Yeah sure. You know it all really starts when I started with patients and just as you go through your surgical training in my case you kind of have this illusion if you become very well trained you're going to be able to solve most of the problems for the patients that come into your office. And as you go through your training you realize there's just a lot of things that we really can't even address. There's a lot of things that aren't evidence base that we do to patients. And there's all these unintended consequences downstream and so my whole point of evolution has been relatively organic starting with "How can I do a better job for patients?" and then at a certain point you realize what we have to come up with new approaches for some of these things and that we do to the laboratory and you get to a certain point in your in the laboratory and actually that's where I was in 2005 when I was a professor at NYU and I had Art in Manhattan and had all these things that I thought were good ideas. I couldn't figure out how to get them into the real world. It just wasn't. It's not what Manhattan New York City is known for. It's not yet that time there was certainly not a med tech startup culture critical mass. I moved to Stanford figuring you know one place on the planet really knows how to innovate it's probably this area and realized pretty quickly that know all my great ideas were actually not very good ideas and they were certainly they were not good businesses in any case I learn that that final piece of what makes the idea, a good business and how it can have all the stars align and so it's just been you know unfortunately kind of just dogged persistence trying to figure out how to make a difference and how to advance the field of medicine that really has as kind of always motivated me. And you know I think again if you have that as your primary focus then I think it makes it easy to do things that maybe don't make a lot of sense like going out and you know as a surgeon and pitching ideas on Sand Hill Road to venture capitalists. That's actually how you learn. You learn by realizing that what you thought were ideas weren't good ideas. More importantly like what is a good idea and not in a vat. And then you can move forward. So you know it's a very simple motivation for me at least and that has kind of ended up you know there was never a strategic plan that I wanted to be an entrepreneur and became an entrepreneur out of necessity because that was the only way that I could see things that might impact patient care getting into the real world.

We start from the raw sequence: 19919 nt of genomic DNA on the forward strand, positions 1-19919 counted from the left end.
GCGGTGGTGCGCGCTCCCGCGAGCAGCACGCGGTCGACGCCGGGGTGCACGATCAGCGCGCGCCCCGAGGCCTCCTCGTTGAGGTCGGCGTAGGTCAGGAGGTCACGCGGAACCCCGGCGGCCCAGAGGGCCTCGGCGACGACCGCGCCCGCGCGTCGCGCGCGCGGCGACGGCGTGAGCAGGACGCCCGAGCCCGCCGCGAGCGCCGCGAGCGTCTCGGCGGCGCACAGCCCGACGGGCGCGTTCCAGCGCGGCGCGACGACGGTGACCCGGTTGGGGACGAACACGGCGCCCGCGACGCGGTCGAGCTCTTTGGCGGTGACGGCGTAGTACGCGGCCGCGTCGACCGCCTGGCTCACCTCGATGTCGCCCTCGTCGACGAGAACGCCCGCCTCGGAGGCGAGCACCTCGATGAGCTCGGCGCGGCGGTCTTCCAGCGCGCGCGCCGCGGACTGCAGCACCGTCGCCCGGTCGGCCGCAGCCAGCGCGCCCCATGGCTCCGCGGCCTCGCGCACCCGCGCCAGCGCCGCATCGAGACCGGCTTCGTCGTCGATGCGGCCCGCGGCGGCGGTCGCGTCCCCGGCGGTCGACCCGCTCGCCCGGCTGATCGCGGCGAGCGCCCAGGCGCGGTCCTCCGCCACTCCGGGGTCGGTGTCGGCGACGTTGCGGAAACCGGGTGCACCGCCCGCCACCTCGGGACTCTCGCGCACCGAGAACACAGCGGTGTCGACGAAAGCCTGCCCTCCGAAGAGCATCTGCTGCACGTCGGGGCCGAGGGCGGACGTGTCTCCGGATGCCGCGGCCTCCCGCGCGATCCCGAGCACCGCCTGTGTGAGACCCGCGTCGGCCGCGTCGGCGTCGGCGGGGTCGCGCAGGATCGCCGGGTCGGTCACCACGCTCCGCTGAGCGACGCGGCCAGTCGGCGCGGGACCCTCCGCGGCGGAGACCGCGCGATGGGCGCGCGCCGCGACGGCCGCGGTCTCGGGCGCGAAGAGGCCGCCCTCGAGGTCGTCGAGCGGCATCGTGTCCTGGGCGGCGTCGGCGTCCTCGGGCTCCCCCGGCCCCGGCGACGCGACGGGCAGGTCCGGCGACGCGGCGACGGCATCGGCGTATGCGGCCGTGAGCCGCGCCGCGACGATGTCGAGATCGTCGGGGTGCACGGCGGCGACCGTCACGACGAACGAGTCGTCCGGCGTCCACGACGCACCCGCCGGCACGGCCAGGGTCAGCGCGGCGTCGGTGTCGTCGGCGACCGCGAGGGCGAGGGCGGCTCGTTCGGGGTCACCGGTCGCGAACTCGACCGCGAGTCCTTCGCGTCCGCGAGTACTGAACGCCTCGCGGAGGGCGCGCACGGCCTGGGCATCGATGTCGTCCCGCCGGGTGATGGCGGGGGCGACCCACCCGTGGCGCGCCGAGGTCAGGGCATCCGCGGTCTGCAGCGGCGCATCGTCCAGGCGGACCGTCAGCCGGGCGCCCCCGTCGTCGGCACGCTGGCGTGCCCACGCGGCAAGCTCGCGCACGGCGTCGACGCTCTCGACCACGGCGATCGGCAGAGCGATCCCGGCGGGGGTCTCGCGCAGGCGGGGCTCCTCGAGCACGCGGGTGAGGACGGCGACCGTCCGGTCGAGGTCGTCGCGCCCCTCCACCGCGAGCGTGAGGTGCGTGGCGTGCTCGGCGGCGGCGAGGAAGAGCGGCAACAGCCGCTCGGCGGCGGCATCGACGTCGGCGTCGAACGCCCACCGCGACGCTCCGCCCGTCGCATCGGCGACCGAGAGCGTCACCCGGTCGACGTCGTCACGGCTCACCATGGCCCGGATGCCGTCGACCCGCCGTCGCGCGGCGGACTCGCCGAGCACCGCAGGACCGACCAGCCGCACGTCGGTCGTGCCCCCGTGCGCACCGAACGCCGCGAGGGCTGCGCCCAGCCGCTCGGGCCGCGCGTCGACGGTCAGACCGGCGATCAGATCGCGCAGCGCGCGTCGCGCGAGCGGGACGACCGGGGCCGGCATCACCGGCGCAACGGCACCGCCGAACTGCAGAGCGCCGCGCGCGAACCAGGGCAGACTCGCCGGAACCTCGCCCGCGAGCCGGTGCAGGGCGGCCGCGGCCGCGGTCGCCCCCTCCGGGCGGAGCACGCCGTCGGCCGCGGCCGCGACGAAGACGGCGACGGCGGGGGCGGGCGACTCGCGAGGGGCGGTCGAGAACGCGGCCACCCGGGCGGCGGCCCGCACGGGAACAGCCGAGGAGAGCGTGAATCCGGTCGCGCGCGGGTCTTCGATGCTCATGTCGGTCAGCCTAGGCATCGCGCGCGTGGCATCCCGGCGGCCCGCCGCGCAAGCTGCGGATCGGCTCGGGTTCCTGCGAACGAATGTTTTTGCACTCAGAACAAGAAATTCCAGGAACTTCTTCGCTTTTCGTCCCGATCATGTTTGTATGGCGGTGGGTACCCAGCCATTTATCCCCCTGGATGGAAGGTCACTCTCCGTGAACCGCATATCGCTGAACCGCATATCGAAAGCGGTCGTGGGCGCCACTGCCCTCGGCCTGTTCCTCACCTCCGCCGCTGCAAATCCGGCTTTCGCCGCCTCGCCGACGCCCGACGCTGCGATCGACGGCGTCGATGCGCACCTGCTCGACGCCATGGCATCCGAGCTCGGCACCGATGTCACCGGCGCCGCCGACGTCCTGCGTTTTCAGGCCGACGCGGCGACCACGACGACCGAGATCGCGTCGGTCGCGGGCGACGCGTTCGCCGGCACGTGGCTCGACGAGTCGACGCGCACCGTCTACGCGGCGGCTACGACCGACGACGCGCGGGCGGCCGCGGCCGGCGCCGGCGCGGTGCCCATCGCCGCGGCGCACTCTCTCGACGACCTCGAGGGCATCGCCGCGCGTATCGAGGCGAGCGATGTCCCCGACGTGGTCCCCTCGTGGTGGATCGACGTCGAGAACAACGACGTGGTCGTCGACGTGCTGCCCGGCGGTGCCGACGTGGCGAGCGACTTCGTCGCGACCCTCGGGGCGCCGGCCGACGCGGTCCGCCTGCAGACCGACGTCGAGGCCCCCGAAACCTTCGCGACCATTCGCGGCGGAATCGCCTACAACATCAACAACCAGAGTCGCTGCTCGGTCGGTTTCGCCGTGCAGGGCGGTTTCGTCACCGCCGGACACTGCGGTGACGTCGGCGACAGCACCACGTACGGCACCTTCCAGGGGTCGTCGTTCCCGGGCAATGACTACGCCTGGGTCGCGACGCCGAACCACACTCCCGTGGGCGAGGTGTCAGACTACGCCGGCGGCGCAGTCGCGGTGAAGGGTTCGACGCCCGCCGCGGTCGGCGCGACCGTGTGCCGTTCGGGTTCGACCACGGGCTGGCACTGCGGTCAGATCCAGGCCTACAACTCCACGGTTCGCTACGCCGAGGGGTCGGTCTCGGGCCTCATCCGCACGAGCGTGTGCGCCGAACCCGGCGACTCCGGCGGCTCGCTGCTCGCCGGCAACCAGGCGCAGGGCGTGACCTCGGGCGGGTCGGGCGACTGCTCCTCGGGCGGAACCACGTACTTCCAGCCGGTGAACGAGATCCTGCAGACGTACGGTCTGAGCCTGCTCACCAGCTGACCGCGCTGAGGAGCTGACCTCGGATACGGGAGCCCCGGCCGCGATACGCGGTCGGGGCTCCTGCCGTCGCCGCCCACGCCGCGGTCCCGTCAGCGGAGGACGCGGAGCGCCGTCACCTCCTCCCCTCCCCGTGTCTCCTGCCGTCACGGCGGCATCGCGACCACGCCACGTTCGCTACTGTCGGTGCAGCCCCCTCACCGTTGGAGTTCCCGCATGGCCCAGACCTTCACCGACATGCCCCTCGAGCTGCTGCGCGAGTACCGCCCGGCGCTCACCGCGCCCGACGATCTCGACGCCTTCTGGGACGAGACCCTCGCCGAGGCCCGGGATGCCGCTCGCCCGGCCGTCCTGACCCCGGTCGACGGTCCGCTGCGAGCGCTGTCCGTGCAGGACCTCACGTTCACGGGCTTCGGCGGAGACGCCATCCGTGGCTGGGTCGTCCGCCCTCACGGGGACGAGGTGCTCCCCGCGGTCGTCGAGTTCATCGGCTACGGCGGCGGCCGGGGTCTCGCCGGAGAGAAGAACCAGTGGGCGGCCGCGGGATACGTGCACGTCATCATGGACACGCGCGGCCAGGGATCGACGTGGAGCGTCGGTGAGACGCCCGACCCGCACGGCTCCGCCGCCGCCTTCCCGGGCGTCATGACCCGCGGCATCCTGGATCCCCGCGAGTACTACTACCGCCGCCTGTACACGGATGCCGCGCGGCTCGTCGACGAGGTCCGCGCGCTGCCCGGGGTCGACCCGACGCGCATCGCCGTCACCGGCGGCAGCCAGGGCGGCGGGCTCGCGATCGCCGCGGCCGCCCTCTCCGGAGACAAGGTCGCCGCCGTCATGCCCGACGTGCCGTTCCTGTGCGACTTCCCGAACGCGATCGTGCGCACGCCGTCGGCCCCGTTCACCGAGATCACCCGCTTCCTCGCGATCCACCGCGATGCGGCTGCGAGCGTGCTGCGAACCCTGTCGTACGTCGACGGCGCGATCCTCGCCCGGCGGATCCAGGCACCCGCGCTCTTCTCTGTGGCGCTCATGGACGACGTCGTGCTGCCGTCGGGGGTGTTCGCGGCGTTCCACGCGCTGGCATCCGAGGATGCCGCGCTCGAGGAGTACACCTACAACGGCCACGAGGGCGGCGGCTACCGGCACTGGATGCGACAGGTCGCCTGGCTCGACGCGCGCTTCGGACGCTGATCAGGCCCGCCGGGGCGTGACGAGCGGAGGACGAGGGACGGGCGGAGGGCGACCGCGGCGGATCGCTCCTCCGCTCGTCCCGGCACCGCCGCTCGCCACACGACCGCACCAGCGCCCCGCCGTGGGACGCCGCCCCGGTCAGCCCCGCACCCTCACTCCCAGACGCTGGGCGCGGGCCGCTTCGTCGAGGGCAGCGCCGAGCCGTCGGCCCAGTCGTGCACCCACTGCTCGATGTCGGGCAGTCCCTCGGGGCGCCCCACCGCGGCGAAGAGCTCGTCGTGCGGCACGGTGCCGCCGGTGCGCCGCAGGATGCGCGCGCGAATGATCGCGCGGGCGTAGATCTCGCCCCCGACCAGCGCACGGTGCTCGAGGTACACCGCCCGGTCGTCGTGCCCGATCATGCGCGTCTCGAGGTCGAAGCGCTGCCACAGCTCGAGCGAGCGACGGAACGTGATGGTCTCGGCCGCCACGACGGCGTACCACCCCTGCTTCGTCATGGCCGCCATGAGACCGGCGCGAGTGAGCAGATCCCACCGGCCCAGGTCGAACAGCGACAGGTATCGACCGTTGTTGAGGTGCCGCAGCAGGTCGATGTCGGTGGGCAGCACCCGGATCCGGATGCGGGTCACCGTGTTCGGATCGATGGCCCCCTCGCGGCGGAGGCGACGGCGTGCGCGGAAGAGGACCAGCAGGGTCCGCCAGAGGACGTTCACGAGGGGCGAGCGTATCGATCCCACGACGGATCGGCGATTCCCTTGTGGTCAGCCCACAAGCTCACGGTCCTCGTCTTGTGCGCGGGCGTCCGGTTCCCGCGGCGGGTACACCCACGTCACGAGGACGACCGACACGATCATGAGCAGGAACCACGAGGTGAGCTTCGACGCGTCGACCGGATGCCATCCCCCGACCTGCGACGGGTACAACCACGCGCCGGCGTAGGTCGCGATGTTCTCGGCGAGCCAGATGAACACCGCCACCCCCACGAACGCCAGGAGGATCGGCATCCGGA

Now it's a winding road you know and it's pretty cool that you've taken it. You've been persistent with that and resilient for that matter and if you had to boil it down to the essence of what does make a good idea good business. What would you say the 1 or 2 things are?